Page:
OPEC+ meeting ends with no deal


The meeting on July 2 between the ministers of the Petroleum Exporting Countries (OPEC) and its allies ended without an agreement on output.

OPEC+ is expected to continue meeting to discuss oil output policy on July 5.

Goodbye empty-handed

According to CNBC, OPEC and its allies (referred to as OPEC+) failed to reach an agreement at an online conference on July 2 to discuss whether to keep the output policy unchanged or loosen more sources. bow. Therefore, OPEC + is expected to continue meeting to discuss output policy on July 5.

Earlier, Reuters, citing sources from OPEC +, said that OPEC + members, excluding the United Arab Emirates (UAE), have agreed to ease production cuts and maintain this situation until the end of the year. after. However, the UAE believes that the extension of output easing depends on the basic output adjustment.

After the above information, gOil prices rose before losing momentum in the July 2 session as traders took stock of the OPEC+ move. Brent crude oil futures delivery on July 2 edged up 0.2% to $76.03 per barrel, while US Brent crude futures fell 7 cents to $75.16 per barrel.

According to an unnamed source from OPEC+ of Reuters, OPEC has approved to increase supply by 400,000 bpd from August to December 2021 to meet increased oil demand.

Saudi Arabia (the country that leads OPEC) and Russia (the country that leads its non-OPEC allies) jointly proposed extending the time of production cuts until the end of 2022. However, the UAE opposed the plans. This is on the reason that OPEC + should change the baseline to calculate output cuts, effectively raising production quotas.

Increased tension

Independent oil analyst Neil Atkinson said tensions between the UAE and other OPEC+ members had been “boiling for quite some time”. “The Abu Dhabi National Oil Company has been investing in capacity building; it is taking a more active role in the oil trade,” added Neil Atkinson.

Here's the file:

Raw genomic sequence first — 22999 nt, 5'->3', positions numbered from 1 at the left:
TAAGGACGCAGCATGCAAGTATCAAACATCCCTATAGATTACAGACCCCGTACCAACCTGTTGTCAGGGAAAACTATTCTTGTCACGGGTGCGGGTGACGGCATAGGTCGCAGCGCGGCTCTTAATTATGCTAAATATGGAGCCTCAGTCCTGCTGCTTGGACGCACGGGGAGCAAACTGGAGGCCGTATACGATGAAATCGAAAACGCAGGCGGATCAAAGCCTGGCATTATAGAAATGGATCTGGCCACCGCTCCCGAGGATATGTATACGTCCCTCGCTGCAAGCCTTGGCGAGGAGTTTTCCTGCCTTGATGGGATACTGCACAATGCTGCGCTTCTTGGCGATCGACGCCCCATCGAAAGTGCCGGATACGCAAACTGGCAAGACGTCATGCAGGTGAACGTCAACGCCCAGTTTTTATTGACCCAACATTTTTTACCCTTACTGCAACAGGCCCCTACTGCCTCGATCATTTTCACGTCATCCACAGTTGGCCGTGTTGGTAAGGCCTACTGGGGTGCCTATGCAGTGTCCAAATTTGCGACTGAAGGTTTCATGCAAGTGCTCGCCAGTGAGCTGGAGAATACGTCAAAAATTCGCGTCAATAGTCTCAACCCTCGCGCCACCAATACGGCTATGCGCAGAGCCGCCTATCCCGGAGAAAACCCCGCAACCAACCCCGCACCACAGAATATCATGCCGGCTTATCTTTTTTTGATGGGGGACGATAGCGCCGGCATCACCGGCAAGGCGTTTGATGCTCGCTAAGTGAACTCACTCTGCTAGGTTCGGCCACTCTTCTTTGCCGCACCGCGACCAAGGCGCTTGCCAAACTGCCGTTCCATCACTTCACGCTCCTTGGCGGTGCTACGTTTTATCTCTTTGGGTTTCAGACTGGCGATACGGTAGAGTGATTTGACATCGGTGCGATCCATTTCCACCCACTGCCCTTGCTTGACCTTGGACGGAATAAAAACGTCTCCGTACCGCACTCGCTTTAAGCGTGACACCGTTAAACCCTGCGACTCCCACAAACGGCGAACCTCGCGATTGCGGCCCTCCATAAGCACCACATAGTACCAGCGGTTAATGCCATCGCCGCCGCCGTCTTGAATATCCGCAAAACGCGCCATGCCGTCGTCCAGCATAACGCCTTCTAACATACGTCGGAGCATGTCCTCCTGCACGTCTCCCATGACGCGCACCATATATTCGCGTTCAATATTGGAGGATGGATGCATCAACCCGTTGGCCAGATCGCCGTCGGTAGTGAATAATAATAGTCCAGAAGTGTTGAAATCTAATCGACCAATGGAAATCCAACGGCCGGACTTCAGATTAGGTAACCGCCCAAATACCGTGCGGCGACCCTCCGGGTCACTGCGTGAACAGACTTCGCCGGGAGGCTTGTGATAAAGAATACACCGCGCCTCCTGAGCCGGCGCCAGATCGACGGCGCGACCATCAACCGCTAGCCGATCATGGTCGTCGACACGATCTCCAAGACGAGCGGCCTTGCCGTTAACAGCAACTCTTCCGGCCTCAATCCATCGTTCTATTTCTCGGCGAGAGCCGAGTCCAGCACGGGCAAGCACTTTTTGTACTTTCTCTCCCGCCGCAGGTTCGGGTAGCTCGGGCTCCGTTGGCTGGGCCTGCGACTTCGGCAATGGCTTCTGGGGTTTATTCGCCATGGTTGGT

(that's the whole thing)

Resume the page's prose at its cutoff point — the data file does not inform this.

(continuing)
Expert Neil Atkinson said,Unlike international oil companies, the decisions of national oil companies tend to be influenced by the state. Look at Abu Dhabi National Oil Company, which probably started out as an international oil company rather than a national oil company.

“They’re looking to the future, they see oil demand continuing to grow over the medium term, they’ve installed more capacity and they want a bigger market share as we move through the 2020s,” said Neil Atkinson. About Abu Dhabi National Oil Company.

Meanwhile, analysts at risk consulting firm Eurasia Group think the OPEC alliance is still likely to reach an agreement.

“The UAE may be negotiating but may not muster up the courage to face the risks until the last minute. The country wants to avoid undermining the OPEC+ deal and is very likely to be blamed for the rising oil prices. causing global inflation to increase”, analysts Eurasia Group comment. Furthermore, the UAE’s own relationship with energy customers in Asia could suffer if oil prices continue to rise.

“While the UAE’s withdrawal from the OPEC+ agreement will certainly not be overstated, such a decision would come as a surprise. Such a move would damage Abu Dhabi’s relationship with Riyadh, Abu Dhabi’s great position in the region and its ability to build alliances over the long term, therefore, seems to be the most likely outcome.”

OPEC+ is an organization led by Middle Eastern crude oil producers. In 2020, OPEC+ approved a large cut in crude oil to save oil prices when the global outbreak of the Covid-19 pandemic caused both demand and oil prices to drop to historic lows.

Led by Saudi Arbia – a close ally of the UAE, OPEC + has adjusted the implementation of monthly meetings to set the direction of output policy during the Covid-19 epidemic. Also from these meetings, OPEC+ announced plans to increase supply by 2.1 million barrels per day from May to July.

Analysts expect the OPEC+ energy alliance to increase supply by about 500,000 bpd from next month, slightly above the previously reported 400,000 bpd increase.

The price of oil has so far increased by more than 45% compared to the beginning of the year, thanks to the support from the Covid-19 vaccine programs of countries, the move to gradually relax the blockade and distance, and the OPEC + cut the amount large output.

The outlook for oil prices remains positive as all three major oil market forecast agencies of the world, including: OPEC, the International Energy Agency (IEA), and the US Energy Information Administration (EIA) have all received confirmations. Oil demand is expected to recover quickly in the second half of 2021.

However, the rapid spread of the Delta variant globally is raising serious concerns that oil demand will be dragged back as the Covid-19 epidemic remains complicated. For example, recent lockdown measures and rising production costs have slowed production growth in China’s factories.